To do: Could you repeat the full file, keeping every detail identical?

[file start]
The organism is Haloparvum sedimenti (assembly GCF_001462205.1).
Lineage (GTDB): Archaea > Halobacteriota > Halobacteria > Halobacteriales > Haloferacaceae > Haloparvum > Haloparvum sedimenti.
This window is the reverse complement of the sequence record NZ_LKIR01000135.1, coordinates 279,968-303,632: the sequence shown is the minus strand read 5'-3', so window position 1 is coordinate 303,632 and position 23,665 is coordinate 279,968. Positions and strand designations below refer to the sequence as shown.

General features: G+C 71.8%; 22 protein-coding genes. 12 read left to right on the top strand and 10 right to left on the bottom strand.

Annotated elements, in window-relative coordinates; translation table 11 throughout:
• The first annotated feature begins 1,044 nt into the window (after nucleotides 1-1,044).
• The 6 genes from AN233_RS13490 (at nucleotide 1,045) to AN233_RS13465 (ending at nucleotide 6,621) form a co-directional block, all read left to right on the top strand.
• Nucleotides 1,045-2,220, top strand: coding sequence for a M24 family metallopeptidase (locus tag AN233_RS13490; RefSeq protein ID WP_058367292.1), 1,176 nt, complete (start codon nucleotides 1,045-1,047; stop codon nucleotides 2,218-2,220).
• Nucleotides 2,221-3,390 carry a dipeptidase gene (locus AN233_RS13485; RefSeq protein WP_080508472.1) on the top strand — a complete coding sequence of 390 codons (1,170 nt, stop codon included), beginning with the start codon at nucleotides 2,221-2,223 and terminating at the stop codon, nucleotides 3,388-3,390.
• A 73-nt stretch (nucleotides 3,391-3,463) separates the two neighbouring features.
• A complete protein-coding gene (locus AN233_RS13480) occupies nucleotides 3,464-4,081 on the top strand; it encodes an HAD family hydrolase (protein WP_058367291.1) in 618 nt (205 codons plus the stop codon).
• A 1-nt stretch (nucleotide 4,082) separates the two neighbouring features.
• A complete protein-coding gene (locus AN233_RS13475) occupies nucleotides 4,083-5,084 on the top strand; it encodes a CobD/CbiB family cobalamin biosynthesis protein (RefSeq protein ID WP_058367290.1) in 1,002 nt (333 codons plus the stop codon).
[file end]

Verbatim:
The organism is Haloparvum sedimenti (assembly GCF_001462205.1).
Lineage (GTDB): Archaea > Halobacteriota > Halobacteria > Halobacteriales > Haloferacaceae > Haloparvum > Haloparvum sedimenti.
This window is the reverse complement of the sequence record NZ_LKIR01000135.1, coordinates 279,968-303,632: the sequence shown is the minus strand read 5'-3', so window position 1 is coordinate 303,632 and position 23,665 is coordinate 279,968. Positions and strand designations below refer to the sequence as shown.

General features: G+C 71.8%; 22 protein-coding genes. 12 read left to right on the top strand and 10 right to left on the bottom strand.

Annotated elements, in window-relative coordinates; translation table 11 throughout:
• The first annotated feature begins 1,044 nt into the window (after nucleotides 1-1,044).
• The 6 genes from AN233_RS13490 (at nucleotide 1,045) to AN233_RS13465 (ending at nucleotide 6,621) form a co-directional block, all read left to right on the top strand.
• Nucleotides 1,045-2,220, top strand: coding sequence for a M24 family metallopeptidase (locus tag AN233_RS13490; RefSeq protein ID WP_058367292.1), 1,176 nt, complete (start codon nucleotides 1,045-1,047; stop codon nucleotides 2,218-2,220).
• Nucleotides 2,221-3,390 carry a dipeptidase gene (locus AN233_RS13485; RefSeq protein WP_080508472.1) on the top strand — a complete coding sequence of 390 codons (1,170 nt, stop codon included), beginning with the start codon at nucleotides 2,221-2,223 and terminating at the stop codon, nucleotides 3,388-3,390.
• A 73-nt stretch (nucleotides 3,391-3,463) separates the two neighbouring features.
• A complete protein-coding gene (locus AN233_RS13480) occupies nucleotides 3,464-4,081 on the top strand; it encodes an HAD family hydrolase (protein WP_058367291.1) in 618 nt (205 codons plus the stop codon).
• A 1-nt stretch (nucleotide 4,082) separates the two neighbouring features.
• A complete protein-coding gene (locus AN233_RS13475) occupies nucleotides 4,083-5,084 on the top strand; it encodes a CobD/CbiB family cobalamin biosynthesis protein (RefSeq protein ID WP_058367290.1) in 1,002 nt (333 codons plus the stop codon).